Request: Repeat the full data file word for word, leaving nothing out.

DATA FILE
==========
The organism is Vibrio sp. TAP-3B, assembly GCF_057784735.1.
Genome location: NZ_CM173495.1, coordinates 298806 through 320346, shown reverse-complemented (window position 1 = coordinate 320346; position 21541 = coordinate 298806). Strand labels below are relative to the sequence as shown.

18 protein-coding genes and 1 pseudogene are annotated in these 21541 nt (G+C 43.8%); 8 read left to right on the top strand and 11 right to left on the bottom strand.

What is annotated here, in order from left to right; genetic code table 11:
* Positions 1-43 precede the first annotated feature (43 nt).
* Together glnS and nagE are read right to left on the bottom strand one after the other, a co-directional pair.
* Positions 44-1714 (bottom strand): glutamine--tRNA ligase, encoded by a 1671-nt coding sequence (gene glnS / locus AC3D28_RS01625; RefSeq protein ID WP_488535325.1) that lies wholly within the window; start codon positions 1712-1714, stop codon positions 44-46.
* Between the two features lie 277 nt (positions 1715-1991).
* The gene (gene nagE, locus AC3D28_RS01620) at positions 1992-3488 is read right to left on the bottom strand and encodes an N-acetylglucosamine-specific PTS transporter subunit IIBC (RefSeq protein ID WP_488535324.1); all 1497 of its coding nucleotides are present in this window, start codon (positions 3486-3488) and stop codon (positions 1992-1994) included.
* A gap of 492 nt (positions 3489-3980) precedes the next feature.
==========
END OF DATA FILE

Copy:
The organism is Vibrio sp. TAP-3B, assembly GCF_057784735.1.
Genome location: NZ_CM173495.1, coordinates 298806 through 320346, shown reverse-complemented (window position 1 = coordinate 320346; position 21541 = coordinate 298806). Strand labels below are relative to the sequence as shown.

18 protein-coding genes and 1 pseudogene are annotated in these 21541 nt (G+C 43.8%); 8 read left to right on the top strand and 11 right to left on the bottom strand.

What is annotated here, in order from left to right; genetic code table 11:
* Positions 1-43 precede the first annotated feature (43 nt).
* Together glnS and nagE are read right to left on the bottom strand one after the other, a co-directional pair.
* Positions 44-1714 (bottom strand): glutamine--tRNA ligase, encoded by a 1671-nt coding sequence (gene glnS / locus AC3D28_RS01625; RefSeq protein ID WP_488535325.1) that lies wholly within the window; start codon positions 1712-1714, stop codon positions 44-46.
* Between the two features lie 277 nt (positions 1715-1991).
* The gene (gene nagE, locus AC3D28_RS01620) at positions 1992-3488 is read right to left on the bottom strand and encodes an N-acetylglucosamine-specific PTS transporter subunit IIBC (RefSeq protein ID WP_488535324.1); all 1497 of its coding nucleotides are present in this window, start codon (positions 3486-3488) and stop codon (positions 1992-1994) included.
* A gap of 492 nt (positions 3489-3980) precedes the next feature.